Countering China's forced labor practices
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T-shirts, bed sheets, laptops, hair extensions, and gloves. These products, when “Made in China,” could be produced by victims of the Chinese government’s heinous detention of 1 to 3 million Uyghurs, Kazakhs, and other Muslim and ethnic minorities in hundreds or as many as 1,300 internment camps. These victims are subject to torture, medical neglect, forced ingestion of unidentified drugs, forced sterilization, rape and sexual abuse, forced abortions, political indoctrination, forced renunciation of faith and other human rights abuses.

The Trump administration will not tolerate these heinous crimes. In September, U.S. Customs and Border Protection (CBP) ordered U.S. ports of entry to detain cotton, hair products, and computer parts that certain entities are producing with forced labor from China’s Xinjiang Uyghur Autonomous Region.

Specifically, five entities investigated by CBP connected to the importation of goods made with forced labor will no longer be permitted to import those goods into the United States.

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Last week, CBP announced the detention of apparel, mostly gloves, manufactured by Yili Zhuowan Garment Manufacturing Co., Ltd. and Baoding LYSZD Trade and Business Co., Ltd. after months-long CBP investigation identified forced labor indicators including restriction of movement, isolation, intimidation and threats, withholding of wages, and abusive working and living conditions.

The Trump administration’s mission is to protect the American people and help consumers and businesses combat the heinous activity and illegal human rights abuses committed by regimes around the world. CBP is intercepting these products before American consumers suffer the ethical consequences of purchasing these illegal forced-labor-made products from a local retailer. The Department of Labor also recently unveiled its annual report on products made with forced and child labor and added five goods produced by forced labor by Muslim minorities in China. In addition to detaining goods from specific manufacturers, CBP will prevent the entry of all products made from the Lop County No. 4 Vocational Skills Education and Training Center in Xinjiang. Information reasonably indicates that this “re-education” camp, which the Chinese government euphemistically calls a Vocational Skills Education and Training Center, is actually providing forced labor to nearby manufacturing entities in Xinjiang.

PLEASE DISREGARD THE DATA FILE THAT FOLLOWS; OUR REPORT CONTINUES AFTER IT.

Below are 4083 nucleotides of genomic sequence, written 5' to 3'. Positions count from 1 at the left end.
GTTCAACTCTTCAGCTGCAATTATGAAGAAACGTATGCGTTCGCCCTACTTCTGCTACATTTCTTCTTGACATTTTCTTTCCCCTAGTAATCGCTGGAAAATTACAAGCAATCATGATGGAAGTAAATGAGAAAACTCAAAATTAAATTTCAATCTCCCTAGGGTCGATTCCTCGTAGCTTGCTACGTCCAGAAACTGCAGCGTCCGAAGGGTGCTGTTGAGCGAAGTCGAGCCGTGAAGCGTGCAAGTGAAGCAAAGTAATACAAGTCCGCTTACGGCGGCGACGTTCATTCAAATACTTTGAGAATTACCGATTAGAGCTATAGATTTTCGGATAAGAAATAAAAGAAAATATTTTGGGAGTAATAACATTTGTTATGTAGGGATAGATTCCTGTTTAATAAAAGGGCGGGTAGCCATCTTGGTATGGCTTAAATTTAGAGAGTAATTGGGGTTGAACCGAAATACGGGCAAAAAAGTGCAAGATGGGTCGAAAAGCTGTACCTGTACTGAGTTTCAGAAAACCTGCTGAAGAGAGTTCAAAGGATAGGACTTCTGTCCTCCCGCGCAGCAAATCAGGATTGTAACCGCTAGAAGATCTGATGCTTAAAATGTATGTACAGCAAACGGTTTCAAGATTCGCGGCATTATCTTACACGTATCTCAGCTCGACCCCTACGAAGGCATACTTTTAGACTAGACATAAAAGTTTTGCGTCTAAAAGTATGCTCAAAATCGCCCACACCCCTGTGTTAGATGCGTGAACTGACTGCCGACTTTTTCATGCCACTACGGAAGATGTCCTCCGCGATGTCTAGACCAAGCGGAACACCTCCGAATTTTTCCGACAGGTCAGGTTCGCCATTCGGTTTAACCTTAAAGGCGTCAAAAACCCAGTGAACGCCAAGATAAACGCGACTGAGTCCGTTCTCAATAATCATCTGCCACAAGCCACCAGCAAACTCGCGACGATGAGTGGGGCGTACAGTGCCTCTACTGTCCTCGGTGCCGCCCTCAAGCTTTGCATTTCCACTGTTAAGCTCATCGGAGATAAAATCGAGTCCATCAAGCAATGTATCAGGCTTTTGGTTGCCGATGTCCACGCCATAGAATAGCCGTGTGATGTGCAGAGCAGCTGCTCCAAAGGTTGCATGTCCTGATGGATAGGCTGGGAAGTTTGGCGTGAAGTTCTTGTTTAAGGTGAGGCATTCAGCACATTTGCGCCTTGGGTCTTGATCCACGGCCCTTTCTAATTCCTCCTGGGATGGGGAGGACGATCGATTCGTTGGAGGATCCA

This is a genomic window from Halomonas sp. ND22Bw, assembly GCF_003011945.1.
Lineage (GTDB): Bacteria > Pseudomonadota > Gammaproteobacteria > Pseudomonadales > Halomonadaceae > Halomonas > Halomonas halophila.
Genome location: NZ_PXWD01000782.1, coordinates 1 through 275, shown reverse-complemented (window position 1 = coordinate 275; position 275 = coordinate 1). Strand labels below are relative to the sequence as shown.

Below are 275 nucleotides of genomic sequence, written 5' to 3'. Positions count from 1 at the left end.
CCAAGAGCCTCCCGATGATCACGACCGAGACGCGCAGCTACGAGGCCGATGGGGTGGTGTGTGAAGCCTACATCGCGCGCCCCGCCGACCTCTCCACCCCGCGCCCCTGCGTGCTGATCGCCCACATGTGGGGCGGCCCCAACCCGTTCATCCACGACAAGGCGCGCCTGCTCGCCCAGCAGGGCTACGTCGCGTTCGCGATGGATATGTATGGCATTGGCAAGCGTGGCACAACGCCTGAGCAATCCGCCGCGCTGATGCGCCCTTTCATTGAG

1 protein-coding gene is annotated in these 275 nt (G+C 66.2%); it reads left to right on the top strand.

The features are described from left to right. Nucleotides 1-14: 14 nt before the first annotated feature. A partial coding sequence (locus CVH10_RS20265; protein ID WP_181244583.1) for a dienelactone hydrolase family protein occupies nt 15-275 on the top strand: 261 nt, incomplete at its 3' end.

The situation in China is abhorrent. The purpose of these camps is to eradicate the cultural and religious beliefs of Uyghur Muslims and other ethnic minorities. The General Secretary of the Chinese Communist Party himself has summarized his approach as one of showing “absolutely no mercy.” “Round up everyone who should be rounded up” was the directive from the head of the Xinjiang Region.

The Chinese government’s security apparatus, including the Xinjiang Production and Construction Corps, generates revenue from the forced labor in these camps, a tactic straight out of authoritarian playbooks of the 20th Century. Nazi Germany’s elite Schutzstaffel security unit, or “SS,” established companies and held contracts with firms that financially benefitted from forced labor in genocidal internment camps. The Soviet agency that managed Stalin’s labor camps, known as GULAG, also evolved into an economic empire, financially benefitting from forced labor camps holding political prisoners.

China’s state-sponsored forced labor and human trafficking does not stop at the walls of its internment camps. Outside of the camps in Xinjiang, minorities are forced to work under constant surveillance and abuse, with camp detention as the only alternative. Detainees of the slave labor camps are sent to work in factories across China against their will.

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CBP has been detaining products made with forced labor for many years, from many parts of the world.

These actions taken by DHS send a clear message to the international community and businesses around the world that using forced labor to make cheap products will not be tolerated by the Trump administration.

This is also a warning to U.S. companies: examine your supply chains for any trace of goods or components made by forced labor and then remove them immediately and inform suppliers that your company will not accept or pay for such items under any circumstances. The U.S. will not permit products made with forced labor from Chinese internment camps and from other countries to enter American markets. Forced labor violations can result in civil penalties of up to hundreds of thousands of dollars in fines and criminal consequences for companies who fail to comply.

Our nation stands for the dignity and worth of every human being. The Chinese government needs to close its internment camps, set its captives free, and end its state-sponsored forced labor program immediately. Until they do, we will continue to block these illicit goods and prosecute those who profit from them.

Ken Cuccinelli is the Senior Official Performing the Duties of Acting Deputy Secretary for the Department of Homeland Security and Mark Morgan is the Acting Commissioner of Customs & Border Protection.